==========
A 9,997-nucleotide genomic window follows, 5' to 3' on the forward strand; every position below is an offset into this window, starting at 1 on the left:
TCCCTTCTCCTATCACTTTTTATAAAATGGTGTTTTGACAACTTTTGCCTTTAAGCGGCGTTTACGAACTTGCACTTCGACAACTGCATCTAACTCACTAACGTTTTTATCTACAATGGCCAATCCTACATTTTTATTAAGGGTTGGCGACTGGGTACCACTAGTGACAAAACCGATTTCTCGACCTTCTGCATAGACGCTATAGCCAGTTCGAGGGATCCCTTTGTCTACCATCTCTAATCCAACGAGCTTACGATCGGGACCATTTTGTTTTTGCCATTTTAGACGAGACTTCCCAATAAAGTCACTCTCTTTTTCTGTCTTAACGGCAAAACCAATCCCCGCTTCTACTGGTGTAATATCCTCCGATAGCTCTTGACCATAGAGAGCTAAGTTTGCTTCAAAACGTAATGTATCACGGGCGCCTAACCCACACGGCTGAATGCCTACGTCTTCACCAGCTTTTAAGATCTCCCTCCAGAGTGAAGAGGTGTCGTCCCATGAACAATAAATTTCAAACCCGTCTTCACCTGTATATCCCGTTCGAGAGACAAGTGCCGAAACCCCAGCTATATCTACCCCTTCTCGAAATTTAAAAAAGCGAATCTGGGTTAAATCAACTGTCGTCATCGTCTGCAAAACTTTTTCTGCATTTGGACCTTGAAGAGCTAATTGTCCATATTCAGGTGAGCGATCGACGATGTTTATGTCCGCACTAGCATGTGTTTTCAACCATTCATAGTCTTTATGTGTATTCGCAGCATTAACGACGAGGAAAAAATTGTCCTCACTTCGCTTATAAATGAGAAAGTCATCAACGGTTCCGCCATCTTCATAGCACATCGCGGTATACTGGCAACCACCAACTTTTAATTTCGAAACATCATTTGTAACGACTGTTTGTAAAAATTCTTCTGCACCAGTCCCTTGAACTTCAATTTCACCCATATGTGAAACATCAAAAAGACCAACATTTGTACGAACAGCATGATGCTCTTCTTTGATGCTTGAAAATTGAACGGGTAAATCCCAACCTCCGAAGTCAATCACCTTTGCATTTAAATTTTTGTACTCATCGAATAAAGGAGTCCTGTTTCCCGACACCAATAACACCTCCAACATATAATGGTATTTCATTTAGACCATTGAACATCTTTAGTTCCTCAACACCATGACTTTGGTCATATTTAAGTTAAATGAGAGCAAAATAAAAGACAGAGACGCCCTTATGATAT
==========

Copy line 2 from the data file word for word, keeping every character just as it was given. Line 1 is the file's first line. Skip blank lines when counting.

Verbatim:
TCCCTTCTCCTATCACTTTTTATAAAATGGTGTTTTGACAACTTTTGCCTTTAAGCGGCGTTTACGAACTTGCACTTCGACAACTGCATCTAACTCACTAACGTTTTTATCTACAATGGCCAATCCTACATTTTTATTAAGGGTTGGCGACTGGGTACCACTAGTGACAAAACCGATTTCTCGACCTTCTGCATAGACGCTATAGCCAGTTCGAGGGATCCCTTTGTCTACCATCTCTAATCCAACGAGCTTACGATCGGGACCATTTTGTTTTTGCCATTTTAGACGAGACTTCCCAATAAAGTCACTCTCTTTTTCTGTCTTAACGGCAAAACCAATCCCCGCTTCTACTGGTGTAATATCCTCCGATAGCTCTTGACCATAGAGAGCTAAGTTTGCTTCAAAACGTAATGTATCACGGGCGCCTAACCCACACGGCTGAATGCCTACGTCTTCACCAGCTTTTAAGATCTCCCTCCAGAGTGAAGAGGTGTCGTCCCATGAACAATAAATTTCAAACCCGTCTTCACCTGTATATCCCGTTCGAGAGACAAGTGCCGAAACCCCAGCTATATCTACCCCTTCTCGAAATTTAAAAAAGCGAATCTGGGTTAAATCAACTGTCGTCATCGTCTGCAAAACTTTTTCTGCATTTGGACCTTGAAGAGCTAATTGTCCATATTCAGGTGAGCGATCGACGATGTTTATGTCCGCACTAGCATGTGTTTTCAACCATTCATAGTCTTTATGTGTATTCGCAGCATTAACGACGAGGAAAAAATTGTCCTCACTTCGCTTATAAATGAGAAAGTCATCAACGGTTCCGCCATCTTCATAGCACATCGCGGTATACTGGCAACCACCAACTTTTAATTTCGAAACATCATTTGTAACGACTGTTTGTAAAAATTCTTCTGCACCAGTCCCTTGAACTTCAATTTCACCCATATGTGAAACATCAAAAAGACCAACATTTGTACGAACAGCATGATGCTCTTCTTTGATGCTTGAAAATTGAACGGGTAAATCCCAACCTCCGAAGTCAATCACCTTTGCATTTAAATTTTTGTACTCATCGAATAAAGGAGTCCTGTTTCCCGACACCAATAACACCTCCAACATATAATGGTATTTCATTTAGACCATTGAACATCTTTAGTTCCTCAACACCATGACTTTGGTCATATTTAAGTTAAATGAGAGCAAAATAAAAGACAGAGACGCCCTTATGATAT